Distress terminations generally occur in conjunction with bankruptcy, but in most cases, a PBGC mandated takeover is the method by which the entity becomes responsible for a plan.

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Post By: Illinois Policy Institute

RE: Illinois Policy Institute
•  Meet the Little-Known Network Pushing Ideas for Kochs, ALEC
•  Illinois Policy Institute (IPI)
•  State Policy Network (SPN)
•  Conservative Transparency

In the midst of Illinois’ pension crisis, River Forest District 90 has agreed to pay 100 percent of teacher contributions to the Teachers’ Retirement System – and it did so secretly

In Illinois, negotiations between local governments and government workers are done in secret. That’s a problem for taxpayers.

It means residents can be saddled with expensive contract provisions and can’t react until the contract is a done deal. And by then, it’s too late.

The latest example: River Forest District 90. That school district just renewed an agreement to pay 100 percent of teachers’ pensions contributions – the share the teachers are supposed to pay – as an additional benefit.

By law, teachers are obligated to pay 9 percent of their salary into the retirement system. But half of Illinois’ school districts take on that obligation themselves. Instead of having teachers contribute to their own retirement, the school districts agree to pay it for them.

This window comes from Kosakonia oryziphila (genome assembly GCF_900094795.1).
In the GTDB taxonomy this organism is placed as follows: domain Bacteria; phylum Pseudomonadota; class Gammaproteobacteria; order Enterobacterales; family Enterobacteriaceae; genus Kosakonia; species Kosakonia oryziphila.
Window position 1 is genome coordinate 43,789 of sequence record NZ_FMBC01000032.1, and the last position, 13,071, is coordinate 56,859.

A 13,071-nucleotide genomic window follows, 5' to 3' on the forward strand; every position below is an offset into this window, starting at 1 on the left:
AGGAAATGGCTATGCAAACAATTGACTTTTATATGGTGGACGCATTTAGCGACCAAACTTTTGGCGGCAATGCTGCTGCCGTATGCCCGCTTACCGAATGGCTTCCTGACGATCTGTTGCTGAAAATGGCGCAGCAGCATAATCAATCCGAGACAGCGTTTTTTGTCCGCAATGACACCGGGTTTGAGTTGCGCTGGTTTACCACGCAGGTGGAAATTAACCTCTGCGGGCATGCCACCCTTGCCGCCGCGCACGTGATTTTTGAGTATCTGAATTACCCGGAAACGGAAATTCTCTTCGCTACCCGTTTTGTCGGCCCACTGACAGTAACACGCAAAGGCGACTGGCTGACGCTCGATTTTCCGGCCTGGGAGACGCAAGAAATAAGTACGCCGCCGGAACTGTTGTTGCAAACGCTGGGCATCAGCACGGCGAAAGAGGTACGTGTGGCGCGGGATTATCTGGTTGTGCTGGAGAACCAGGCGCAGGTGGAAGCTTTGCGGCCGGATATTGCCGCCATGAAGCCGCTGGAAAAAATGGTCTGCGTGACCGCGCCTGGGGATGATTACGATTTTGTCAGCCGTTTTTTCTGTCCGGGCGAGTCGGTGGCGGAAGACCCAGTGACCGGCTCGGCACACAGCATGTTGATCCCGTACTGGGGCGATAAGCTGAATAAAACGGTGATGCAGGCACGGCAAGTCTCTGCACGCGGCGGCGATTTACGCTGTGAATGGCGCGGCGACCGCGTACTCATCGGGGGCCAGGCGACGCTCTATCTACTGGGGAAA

Of course, forcing taxpayers to pay 100 percent of the contribution – while teachers themselves contribute nothing toward their retirement – isn’t the only issue.

A big problem is the secrecy of District 90’s negotiations. Bargaining between the union and school district happened away from public scrutiny. And that means taxpayers couldn’t find out the details of the deal until it was too late.

What’s more, the contract was negotiated under the leadership of School Board President Ralph Martire – whose own organization, the Center for Tax and Budget Accountability, or CTBA, is heavily funded by government unions.

That means taxpayers in District 90 were essentially left without true representation in the negotiation process.